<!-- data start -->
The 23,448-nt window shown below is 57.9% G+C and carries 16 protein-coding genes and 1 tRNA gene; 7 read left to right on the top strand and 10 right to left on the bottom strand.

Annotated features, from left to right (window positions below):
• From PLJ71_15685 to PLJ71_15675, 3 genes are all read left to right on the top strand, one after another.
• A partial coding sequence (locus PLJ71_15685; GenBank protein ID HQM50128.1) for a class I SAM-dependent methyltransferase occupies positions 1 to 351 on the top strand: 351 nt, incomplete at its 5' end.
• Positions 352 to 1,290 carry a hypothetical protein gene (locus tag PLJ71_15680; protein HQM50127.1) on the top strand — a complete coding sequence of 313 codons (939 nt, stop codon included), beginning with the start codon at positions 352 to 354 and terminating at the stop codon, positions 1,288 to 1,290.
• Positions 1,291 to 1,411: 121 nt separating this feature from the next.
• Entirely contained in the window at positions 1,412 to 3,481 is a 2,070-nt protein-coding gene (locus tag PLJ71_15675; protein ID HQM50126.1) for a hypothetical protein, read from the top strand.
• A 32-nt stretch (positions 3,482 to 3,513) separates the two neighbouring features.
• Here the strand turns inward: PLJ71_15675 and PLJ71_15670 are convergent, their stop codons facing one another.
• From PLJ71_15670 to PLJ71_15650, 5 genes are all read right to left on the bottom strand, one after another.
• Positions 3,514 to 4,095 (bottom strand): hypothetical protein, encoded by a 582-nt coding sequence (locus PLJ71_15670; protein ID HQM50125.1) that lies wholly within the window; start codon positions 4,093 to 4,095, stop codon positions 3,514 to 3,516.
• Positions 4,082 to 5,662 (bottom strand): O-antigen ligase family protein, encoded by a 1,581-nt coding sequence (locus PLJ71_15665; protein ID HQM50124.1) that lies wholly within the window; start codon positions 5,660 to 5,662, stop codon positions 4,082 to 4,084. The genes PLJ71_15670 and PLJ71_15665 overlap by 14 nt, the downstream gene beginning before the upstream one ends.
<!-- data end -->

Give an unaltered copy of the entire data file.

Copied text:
The 23,448-nt window shown below is 57.9% G+C and carries 16 protein-coding genes and 1 tRNA gene; 7 read left to right on the top strand and 10 right to left on the bottom strand.

Annotated features, from left to right (window positions below):
• From PLJ71_15685 to PLJ71_15675, 3 genes are all read left to right on the top strand, one after another.
• A partial coding sequence (locus PLJ71_15685; GenBank protein ID HQM50128.1) for a class I SAM-dependent methyltransferase occupies positions 1 to 351 on the top strand: 351 nt, incomplete at its 5' end.
• Positions 352 to 1,290 carry a hypothetical protein gene (locus tag PLJ71_15680; protein HQM50127.1) on the top strand — a complete coding sequence of 313 codons (939 nt, stop codon included), beginning with the start codon at positions 352 to 354 and terminating at the stop codon, positions 1,288 to 1,290.
• Positions 1,291 to 1,411: 121 nt separating this feature from the next.
• Entirely contained in the window at positions 1,412 to 3,481 is a 2,070-nt protein-coding gene (locus tag PLJ71_15675; protein ID HQM50126.1) for a hypothetical protein, read from the top strand.
• A 32-nt stretch (positions 3,482 to 3,513) separates the two neighbouring features.
• Here the strand turns inward: PLJ71_15675 and PLJ71_15670 are convergent, their stop codons facing one another.
• From PLJ71_15670 to PLJ71_15650, 5 genes are all read right to left on the bottom strand, one after another.
• Positions 3,514 to 4,095 (bottom strand): hypothetical protein, encoded by a 582-nt coding sequence (locus PLJ71_15670; protein ID HQM50125.1) that lies wholly within the window; start codon positions 4,093 to 4,095, stop codon positions 3,514 to 3,516.
• Positions 4,082 to 5,662 (bottom strand): O-antigen ligase family protein, encoded by a 1,581-nt coding sequence (locus PLJ71_15665; protein ID HQM50124.1) that lies wholly within the window; start codon positions 5,660 to 5,662, stop codon positions 4,082 to 4,084. The genes PLJ71_15670 and PLJ71_15665 overlap by 14 nt, the downstream gene beginning before the upstream one ends.